-Lisa Wyatt, Ed. D. is chief strategy officer and partner in Phillip Wyatt Knowlton, Inc. PWK is a performance management resource for systems change with clients worldwide. Lisa has cross-sector and international experience. She is an author and W.K. Kellogg Leadership Fellow. See : http://www.pwkinc.com

In Pursuit of Ignorance

September 11, 2012

Charles Darwin, 1881

“Knowledge is a big subject. Ignorance is bigger…and it is more interesting,” says Columbia University neuroscientist Stuart Firestein. He claims exploring the unknown is the true engine of science. Ignorance, he says, helps scientists concentrate their research.

Firestein’s book, “Ignorance: How It Drives Science” argues that what we don’t know is more valuable than building on what we do know. He believes ignorance follows knowledge. Knowledge enables scientists to propose and pursue interesting questions. Rather than big tangles like the “How was the Universe formed?” Firestein favors the more specific. In the social and private sectors, this perspective has enormous merit for both routines and innovation.

Great Questions

Inquiry can catalyze learning and support change. In a recent proposal to an influential funder, we posed work with colleagues as applied research. The primary question: What early childhood learning investment works best with which kids? Why? This raises others:

  • When is the best time to provide intervention and enrichment?
  • How many opportunities are available in each intervention and enrichment opportunity?
  • What gains are made at what cost?
  • What proportion of 4-year olds are most at risk?
  • How are children distributed along a continuum of need? 

Thoughtful Ignorance

According to Firestein, “Thoughtful ignorance looks at gaps in a community’s understanding and seeks to resolve them.” A historic example underscores this opinion. Deeply religious Victorian society in the late 1800s was shocked by Darwin’s suggestion that humans and animals shared common ancestry. His “non-religious biology” asked some vital questions about the origin of the species and revealed  new, big ideas. Apparently, Charles Darwin was a prescient forecaster for Firestein. Long ago Darwin said: “Ignorance more frequently begets confidence than does knowledge.”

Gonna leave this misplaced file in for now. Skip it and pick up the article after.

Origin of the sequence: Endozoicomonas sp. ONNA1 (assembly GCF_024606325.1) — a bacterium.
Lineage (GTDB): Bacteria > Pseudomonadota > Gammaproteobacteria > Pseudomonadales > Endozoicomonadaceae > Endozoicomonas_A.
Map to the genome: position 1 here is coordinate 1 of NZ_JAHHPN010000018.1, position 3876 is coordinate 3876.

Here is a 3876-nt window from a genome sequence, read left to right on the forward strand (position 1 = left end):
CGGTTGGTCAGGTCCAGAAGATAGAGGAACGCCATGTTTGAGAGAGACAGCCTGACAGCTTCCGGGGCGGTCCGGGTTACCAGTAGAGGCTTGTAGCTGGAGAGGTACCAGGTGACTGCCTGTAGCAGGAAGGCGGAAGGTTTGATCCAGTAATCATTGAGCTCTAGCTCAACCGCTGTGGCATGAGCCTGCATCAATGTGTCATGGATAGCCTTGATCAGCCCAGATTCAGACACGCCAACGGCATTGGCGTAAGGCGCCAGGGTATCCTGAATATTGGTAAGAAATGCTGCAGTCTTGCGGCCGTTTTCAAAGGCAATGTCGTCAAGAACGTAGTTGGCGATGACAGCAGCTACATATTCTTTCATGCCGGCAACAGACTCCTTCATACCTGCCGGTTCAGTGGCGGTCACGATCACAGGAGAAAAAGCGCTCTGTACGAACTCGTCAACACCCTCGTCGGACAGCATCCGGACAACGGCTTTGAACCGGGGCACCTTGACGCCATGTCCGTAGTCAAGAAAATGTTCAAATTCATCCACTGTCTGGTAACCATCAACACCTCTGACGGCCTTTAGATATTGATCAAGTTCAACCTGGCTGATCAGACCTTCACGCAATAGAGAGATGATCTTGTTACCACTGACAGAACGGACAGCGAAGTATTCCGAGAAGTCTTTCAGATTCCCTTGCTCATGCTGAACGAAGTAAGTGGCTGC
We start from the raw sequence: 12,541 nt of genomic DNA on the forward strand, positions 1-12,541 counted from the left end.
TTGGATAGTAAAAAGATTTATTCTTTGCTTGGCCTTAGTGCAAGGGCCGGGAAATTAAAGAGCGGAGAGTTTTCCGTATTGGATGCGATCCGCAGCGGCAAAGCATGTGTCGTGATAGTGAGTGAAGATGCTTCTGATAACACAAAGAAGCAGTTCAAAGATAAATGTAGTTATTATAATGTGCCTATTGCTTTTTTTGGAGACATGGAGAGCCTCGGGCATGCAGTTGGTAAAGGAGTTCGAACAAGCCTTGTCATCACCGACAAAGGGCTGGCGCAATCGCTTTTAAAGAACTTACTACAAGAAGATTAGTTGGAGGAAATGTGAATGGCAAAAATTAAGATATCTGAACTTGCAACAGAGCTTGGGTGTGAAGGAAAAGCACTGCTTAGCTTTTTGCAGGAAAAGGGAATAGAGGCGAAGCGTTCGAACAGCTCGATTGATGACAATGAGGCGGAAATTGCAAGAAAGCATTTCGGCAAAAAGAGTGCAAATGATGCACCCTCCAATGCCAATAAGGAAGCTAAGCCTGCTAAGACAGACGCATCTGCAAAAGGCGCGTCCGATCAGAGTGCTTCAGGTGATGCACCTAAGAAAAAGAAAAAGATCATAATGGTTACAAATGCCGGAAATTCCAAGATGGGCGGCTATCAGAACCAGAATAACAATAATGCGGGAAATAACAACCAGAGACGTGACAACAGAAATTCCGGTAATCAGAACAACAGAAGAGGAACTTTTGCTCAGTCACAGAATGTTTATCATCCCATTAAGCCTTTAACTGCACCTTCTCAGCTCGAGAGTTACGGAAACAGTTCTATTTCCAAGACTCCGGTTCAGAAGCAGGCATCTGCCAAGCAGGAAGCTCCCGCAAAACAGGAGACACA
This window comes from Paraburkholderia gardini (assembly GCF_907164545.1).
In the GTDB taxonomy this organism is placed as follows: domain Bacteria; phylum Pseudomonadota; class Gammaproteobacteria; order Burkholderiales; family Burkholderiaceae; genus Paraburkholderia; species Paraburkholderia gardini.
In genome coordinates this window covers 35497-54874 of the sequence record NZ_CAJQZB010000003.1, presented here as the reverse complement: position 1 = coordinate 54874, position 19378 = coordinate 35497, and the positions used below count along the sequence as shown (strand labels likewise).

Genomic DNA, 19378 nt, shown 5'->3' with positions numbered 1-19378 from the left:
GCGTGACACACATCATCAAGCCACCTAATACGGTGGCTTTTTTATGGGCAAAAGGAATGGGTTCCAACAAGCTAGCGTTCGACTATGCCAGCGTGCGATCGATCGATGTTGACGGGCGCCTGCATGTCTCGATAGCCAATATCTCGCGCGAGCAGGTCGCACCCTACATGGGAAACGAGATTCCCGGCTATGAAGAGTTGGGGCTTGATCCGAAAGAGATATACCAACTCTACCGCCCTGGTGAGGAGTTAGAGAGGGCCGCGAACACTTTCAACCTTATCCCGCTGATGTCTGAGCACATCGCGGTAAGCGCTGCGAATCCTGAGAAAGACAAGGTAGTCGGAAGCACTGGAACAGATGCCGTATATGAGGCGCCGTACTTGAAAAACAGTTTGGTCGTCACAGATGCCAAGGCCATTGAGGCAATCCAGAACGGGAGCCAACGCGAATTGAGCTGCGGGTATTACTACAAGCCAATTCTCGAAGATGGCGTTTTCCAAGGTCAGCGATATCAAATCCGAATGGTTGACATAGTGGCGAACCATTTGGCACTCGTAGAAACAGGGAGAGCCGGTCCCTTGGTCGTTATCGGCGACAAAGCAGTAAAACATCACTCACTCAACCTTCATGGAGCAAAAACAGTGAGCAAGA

Identify what you don’t know. Be willing to ask great questions; vigorously pursue discovery. These attitudes and practices yield improvements and change.  

Lisa Wyatt, Ed. D. is chief strategy officer and partner in Phillip Wyatt Knowlton, Inc. PWK is a performance management resource for systems change with clients worldwide. Lisa has cross-sector and international experience. She is an author and W.K. Kellogg Leadership Fellow. See : www.pwkinc.com

New: The Logic  Model Guidebook (2013) just published by SAGE.

Mistakes Smart People Make

October 2, 2011

Twyla Tharp

“The best failures are the private ones…” writes Twyla Tharp, renowned choreographer, in Creative Habit.

Our work places and our communities, however, are public social spaces. While learners don’t seek failure it can be an enormous source of new knowledge. A willingness to fail is certainly an essential element of learning.

Three Common Blunders

The human brain (and ego) is a remarkable asset, but it can be an obstacle to success. Sociologists, psychotherapists and anthropologists offer some vital insights to manager-leaders about the brain and behavior. There are three common mistakes smart people make:

Denial – a refusal to acknowledge an error.

Loss Chasing – the inability to “make peace” with an error which causes more damage in a pattern of additional mis-steps.

Hedonic Edits – revisions that either convince ourselves errors don’t matter or reinterpret errors as success.

We’re all guilty of these mistakes – sometimes. Great leaders have found intentional ways to minimize or even eliminate these common human blunders. Denial is avoided more often when we can separate errors from our self-worth. Loss-chasing is reduced if there’s self-awareness and adaptation. Hedonic edits occur less frequently if we  face the mirror with   clear recall and brutal candor. Humility is an antidote for all these quirks.

Get & Give